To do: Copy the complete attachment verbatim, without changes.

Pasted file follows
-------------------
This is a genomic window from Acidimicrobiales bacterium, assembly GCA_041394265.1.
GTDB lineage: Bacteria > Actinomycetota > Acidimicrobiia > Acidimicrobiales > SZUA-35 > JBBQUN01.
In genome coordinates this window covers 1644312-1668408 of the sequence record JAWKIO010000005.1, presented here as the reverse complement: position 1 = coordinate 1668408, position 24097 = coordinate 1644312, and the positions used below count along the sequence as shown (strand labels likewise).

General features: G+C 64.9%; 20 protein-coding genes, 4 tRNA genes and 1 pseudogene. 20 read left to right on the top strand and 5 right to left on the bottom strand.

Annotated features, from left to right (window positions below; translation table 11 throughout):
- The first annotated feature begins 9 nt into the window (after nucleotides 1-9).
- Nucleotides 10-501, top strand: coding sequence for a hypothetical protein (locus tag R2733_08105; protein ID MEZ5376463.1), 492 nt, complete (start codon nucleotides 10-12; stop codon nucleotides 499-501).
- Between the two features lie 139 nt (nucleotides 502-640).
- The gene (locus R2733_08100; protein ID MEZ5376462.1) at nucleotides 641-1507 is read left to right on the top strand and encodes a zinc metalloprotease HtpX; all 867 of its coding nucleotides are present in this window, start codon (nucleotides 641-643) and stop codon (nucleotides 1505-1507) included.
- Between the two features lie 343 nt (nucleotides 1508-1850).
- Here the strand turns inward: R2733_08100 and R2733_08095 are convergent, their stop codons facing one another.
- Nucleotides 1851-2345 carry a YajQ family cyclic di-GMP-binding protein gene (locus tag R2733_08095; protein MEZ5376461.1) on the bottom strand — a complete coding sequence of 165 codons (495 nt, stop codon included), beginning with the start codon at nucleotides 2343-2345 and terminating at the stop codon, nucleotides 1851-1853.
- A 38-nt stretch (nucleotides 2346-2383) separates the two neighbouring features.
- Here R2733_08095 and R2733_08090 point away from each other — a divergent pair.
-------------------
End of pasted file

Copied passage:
This is a genomic window from Acidimicrobiales bacterium, assembly GCA_041394265.1.
GTDB lineage: Bacteria > Actinomycetota > Acidimicrobiia > Acidimicrobiales > SZUA-35 > JBBQUN01.
In genome coordinates this window covers 1644312-1668408 of the sequence record JAWKIO010000005.1, presented here as the reverse complement: position 1 = coordinate 1668408, position 24097 = coordinate 1644312, and the positions used below count along the sequence as shown (strand labels likewise).

General features: G+C 64.9%; 20 protein-coding genes, 4 tRNA genes and 1 pseudogene. 20 read left to right on the top strand and 5 right to left on the bottom strand.

Annotated features, from left to right (window positions below; translation table 11 throughout):
- The first annotated feature begins 9 nt into the window (after nucleotides 1-9).
- Nucleotides 10-501, top strand: coding sequence for a hypothetical protein (locus tag R2733_08105; protein ID MEZ5376463.1), 492 nt, complete (start codon nucleotides 10-12; stop codon nucleotides 499-501).
- Between the two features lie 139 nt (nucleotides 502-640).
- The gene (locus R2733_08100; protein ID MEZ5376462.1) at nucleotides 641-1507 is read left to right on the top strand and encodes a zinc metalloprotease HtpX; all 867 of its coding nucleotides are present in this window, start codon (nucleotides 641-643) and stop codon (nucleotides 1505-1507) included.
- Between the two features lie 343 nt (nucleotides 1508-1850).
- Here the strand turns inward: R2733_08100 and R2733_08095 are convergent, their stop codons facing one another.
- Nucleotides 1851-2345 carry a YajQ family cyclic di-GMP-binding protein gene (locus tag R2733_08095; protein MEZ5376461.1) on the bottom strand — a complete coding sequence of 165 codons (495 nt, stop codon included), beginning with the start codon at nucleotides 2343-2345 and terminating at the stop codon, nucleotides 1851-1853.
- A 38-nt stretch (nucleotides 2346-2383) separates the two neighbouring features.
- Here R2733_08095 and R2733_08090 point away from each other — a divergent pair.